Raffaele Monti, The Veiled Vestal

Raffaele Monti, the Veiled Vestal, 1846 © Devonshire Collection. Reproduced by permission of Chatsworth Settlement Trustees

On display in America for the first time ever will be one of Chatsworth’s visitors’ favorite objects: the Veiled Vestal by Victorian sculptor Raffaele Monti. Commissioned in Milan in 1846 by the 6th Duke of Devonshire – who was ahead of his time in recognizing the artist’s genius – this marble sculpture is now familiar to millions thanks to its star turn in the 2005 film adaptation of Pride and Prejudice. 

A virtuoso piece of illusionistic carving, the statue is made up of four sections of Carrara marble. It shows a veiled Vestal Virgin guarding the sacred flame. In Ancient Rome, the six Vestals were virgin priestesses whose lives were dedicated to the goddess Vesta. They were responsible for ensuring that the sacred flame in Vesta’s temple in the Forum was never extinguished. The Vestals’ duty was regarded as fundamental to the safety of Rome. 

Partly due to Duke’s patronage and partly for political reasons, Monti moved permanently to London in 1848. His output became prolific and his veiled figures became very popular in Britain. His career was assured with the display of his sculpted veiled figures at the capital’s Great Exhibition of 1851 – including the present work. 

Anthony van Dyck, Portrait of Jan Snelleck

Anthony van Dyck, Portrait of Jan Snelleck. © Devonshire Collection. Reproduced by permission of Chatsworth Settlement Trustees.

Anthony van Dyck’s striking drawing of the Flemish artist, draughtsmen and collector Jan Snelleck is part of a group of celebrated portraits by Van Dyck of notable people of his age. This work is from a large collection of Old Master Drawings purchased via a private sale from Nicolas Anthonis Flinck in 1723/4 by the 2nd Duke of Devonshire. 

Van Dyck, a leading pupil of Rubens, was an exceptional European artist particularly in the field of portraiture. As a portrait painter in England from 1632, he revolutionised the art of the portrait, influencing not only his contemporaries but also countless artists down the centuries.

Letter sent to Mary Cavendish, Duchess of Devonshire, by John F Kennedy 21 september 1944.

One of the more poignant objects in the exhibition highlights aspects of the collection that relate directly to the lives of the Cavendish family. One such treasure is a deeply personal condolence letter from President John F Kennedy to the 10th Duchess, whose son – only recently married to the president’s sister Kathleen ‘Kick’ Kennedy – had been killed during World War II.  

Canaletto 1

 Canaletto, Venice: A view of Santa Maria Della Salute and The Entrance to The Grand Canal from The Piazetta. © Devonshire Collection. Reproduced by permission of Chatsworth Settlement Trustees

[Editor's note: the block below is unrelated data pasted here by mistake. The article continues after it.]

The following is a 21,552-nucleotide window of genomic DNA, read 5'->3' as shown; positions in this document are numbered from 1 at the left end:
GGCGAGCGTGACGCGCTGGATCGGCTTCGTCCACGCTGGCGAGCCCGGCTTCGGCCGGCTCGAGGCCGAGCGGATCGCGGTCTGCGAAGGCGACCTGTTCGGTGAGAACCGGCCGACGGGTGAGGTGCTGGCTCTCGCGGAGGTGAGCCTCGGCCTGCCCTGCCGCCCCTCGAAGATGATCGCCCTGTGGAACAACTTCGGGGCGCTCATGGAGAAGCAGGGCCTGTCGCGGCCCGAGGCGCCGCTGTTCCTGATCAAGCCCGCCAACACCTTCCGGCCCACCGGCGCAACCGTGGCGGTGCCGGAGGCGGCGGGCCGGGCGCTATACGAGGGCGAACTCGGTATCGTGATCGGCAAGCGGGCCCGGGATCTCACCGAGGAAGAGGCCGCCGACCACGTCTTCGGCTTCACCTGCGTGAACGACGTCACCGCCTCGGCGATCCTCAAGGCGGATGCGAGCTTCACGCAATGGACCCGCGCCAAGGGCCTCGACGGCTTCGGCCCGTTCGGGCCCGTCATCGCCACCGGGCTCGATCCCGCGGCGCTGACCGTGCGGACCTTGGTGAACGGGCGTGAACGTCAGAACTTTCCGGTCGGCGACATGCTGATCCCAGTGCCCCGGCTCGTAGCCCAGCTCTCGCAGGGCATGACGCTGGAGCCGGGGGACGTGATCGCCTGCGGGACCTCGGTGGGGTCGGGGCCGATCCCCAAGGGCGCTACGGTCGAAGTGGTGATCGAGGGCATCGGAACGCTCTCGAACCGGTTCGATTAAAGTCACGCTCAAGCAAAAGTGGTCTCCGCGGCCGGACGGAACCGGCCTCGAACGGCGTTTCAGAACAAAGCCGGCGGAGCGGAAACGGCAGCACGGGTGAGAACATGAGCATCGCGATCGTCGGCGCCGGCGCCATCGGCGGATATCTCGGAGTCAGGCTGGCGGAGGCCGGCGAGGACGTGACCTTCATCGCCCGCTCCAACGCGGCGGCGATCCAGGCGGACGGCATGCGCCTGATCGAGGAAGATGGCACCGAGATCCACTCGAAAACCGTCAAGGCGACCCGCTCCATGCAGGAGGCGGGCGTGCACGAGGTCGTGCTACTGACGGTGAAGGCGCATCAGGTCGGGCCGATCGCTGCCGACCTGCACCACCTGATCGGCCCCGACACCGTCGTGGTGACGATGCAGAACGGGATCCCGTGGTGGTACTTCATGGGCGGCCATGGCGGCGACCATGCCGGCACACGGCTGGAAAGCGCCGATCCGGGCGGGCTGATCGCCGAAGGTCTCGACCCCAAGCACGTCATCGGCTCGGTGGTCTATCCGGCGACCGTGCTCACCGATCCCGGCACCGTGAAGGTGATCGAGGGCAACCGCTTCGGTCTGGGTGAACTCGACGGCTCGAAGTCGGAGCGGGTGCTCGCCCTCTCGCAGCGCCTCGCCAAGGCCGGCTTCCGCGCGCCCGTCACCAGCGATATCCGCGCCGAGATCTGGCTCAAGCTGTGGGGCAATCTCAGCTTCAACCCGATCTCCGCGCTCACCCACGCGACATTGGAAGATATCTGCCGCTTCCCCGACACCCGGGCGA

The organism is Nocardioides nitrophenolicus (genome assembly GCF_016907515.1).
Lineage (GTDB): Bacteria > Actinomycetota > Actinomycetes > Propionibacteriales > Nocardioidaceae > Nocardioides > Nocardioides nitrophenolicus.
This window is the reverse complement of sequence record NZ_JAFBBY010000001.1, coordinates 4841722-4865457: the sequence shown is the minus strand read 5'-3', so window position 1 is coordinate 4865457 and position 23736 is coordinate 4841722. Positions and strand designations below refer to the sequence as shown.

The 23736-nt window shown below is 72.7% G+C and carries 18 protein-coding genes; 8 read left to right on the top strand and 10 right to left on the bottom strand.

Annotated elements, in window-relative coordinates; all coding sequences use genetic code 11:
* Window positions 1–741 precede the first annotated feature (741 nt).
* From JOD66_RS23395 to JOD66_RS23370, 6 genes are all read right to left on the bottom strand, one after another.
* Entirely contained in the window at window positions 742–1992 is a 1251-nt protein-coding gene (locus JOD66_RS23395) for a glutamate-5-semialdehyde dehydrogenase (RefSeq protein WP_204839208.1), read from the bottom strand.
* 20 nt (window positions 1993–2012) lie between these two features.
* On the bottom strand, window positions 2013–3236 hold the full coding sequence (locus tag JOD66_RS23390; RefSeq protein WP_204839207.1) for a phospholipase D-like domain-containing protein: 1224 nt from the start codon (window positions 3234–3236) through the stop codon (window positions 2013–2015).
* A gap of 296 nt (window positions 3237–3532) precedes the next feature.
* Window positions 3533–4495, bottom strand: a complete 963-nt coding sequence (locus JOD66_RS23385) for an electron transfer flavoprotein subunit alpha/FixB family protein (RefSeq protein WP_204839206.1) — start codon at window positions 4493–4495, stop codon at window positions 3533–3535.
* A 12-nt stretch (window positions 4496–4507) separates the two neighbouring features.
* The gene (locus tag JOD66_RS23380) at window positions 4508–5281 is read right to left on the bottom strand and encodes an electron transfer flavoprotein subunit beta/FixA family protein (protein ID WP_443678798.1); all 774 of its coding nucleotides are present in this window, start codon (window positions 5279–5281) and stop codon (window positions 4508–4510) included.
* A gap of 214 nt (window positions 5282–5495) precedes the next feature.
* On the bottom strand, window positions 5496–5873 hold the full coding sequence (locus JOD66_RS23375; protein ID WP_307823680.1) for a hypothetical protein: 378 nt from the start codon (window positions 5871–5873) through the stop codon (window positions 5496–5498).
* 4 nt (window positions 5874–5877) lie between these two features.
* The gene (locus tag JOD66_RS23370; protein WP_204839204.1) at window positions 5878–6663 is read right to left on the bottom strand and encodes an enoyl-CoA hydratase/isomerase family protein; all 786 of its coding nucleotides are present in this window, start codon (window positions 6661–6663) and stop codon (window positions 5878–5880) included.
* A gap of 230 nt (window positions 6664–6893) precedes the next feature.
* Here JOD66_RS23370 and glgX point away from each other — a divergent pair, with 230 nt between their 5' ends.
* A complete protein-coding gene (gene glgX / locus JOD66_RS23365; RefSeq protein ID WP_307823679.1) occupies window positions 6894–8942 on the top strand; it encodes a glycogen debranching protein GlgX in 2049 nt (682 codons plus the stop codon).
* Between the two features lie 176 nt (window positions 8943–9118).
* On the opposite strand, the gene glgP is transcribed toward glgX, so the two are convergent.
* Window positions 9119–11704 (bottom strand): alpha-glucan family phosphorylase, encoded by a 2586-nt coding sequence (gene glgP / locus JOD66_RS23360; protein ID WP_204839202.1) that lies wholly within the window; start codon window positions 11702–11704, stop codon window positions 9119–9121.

Canaletto 2

Canaletto, Venice: A View of The Doge's Palace and The Riva Degli Schiavoni from The Piazzetta© Devonshire Collection. Reproduced by permission of Chatsworth Settlement Trustees

A pair of exceptional paintings on copper panels by 18th-century artist Antonio da Canale, (called Canaletto) show views of Venice looking West and East from the Piazzetta by St. Mark’s. The copper support renders these classic sunlit Venetian scenes with increased luminosity. They belong to a small group of Canaletto’s views on copper painted dating to the late 1720s, and primarily sold to English patrons. The pair was last on view in New York 30 years ago, at The Metropolitan Museum of Art’s major Canaletto exhibition in 1989-90.  

28 June – 18 September
Concurrent with the Treasures from Chatsworth exhibition, Sotheby’s is pleased to present Inspired by Chatsworth, a selling exhibition of paintings, drawings, jewelry, furniture and works of art, which draws its inspiration from the many ways in which Chatsworth has influenced the history of collecting and the formation of taste from the late-17th century right up to the present day. 

The exhibition features works by various painters, sculptors, potters and draughtsmen who were patronized or collected by successive Dukes of Devonshire, including the rare violin trompe l’oeil by Jan van der Vaart, which is a version of the example at Chatsworth House, as well as the superb bronze sculpture of Mercury after a model by Giambologna, similar to the piece that is displayed in the Dome Room at Chatsworth. Works by major artists in the Devonshire Collection are also represented in our exhibition, most notably a monumental early masterpiece by Canaletto, a lively portrait of a man by Hals, a fine studio version of the Devonshire Rembrandt of a man in oriental costume (or King Uzziah), and even a contemporary portrait by Lucian Freud. Further works which exemplify the Chatsworth taste include a rare Madonna and Child with Saint Julian by the great Florentine mannerist Rosso Fiorentino, of which there are fewer than 30 known paintings by the artist. 

Additionally, the show includes a selection of top quality decorative arts, such as a beautiful set of Meissen birds modelled by Kändler for the Japanese Palace at Dresden, fine pieces of 18th and 19th-century furniture, and, with the invaluable help of Adrian Sassoon, a wonderful array of modern decorative objets d’art and sculptures by contemporary artists such as Felicity Aylieff, Edmund de Waal, Pippin Drysdale, and Andrew Wicks, whose work is collected by the Duke and Duchess of Devonshire and are at Chatsworth today.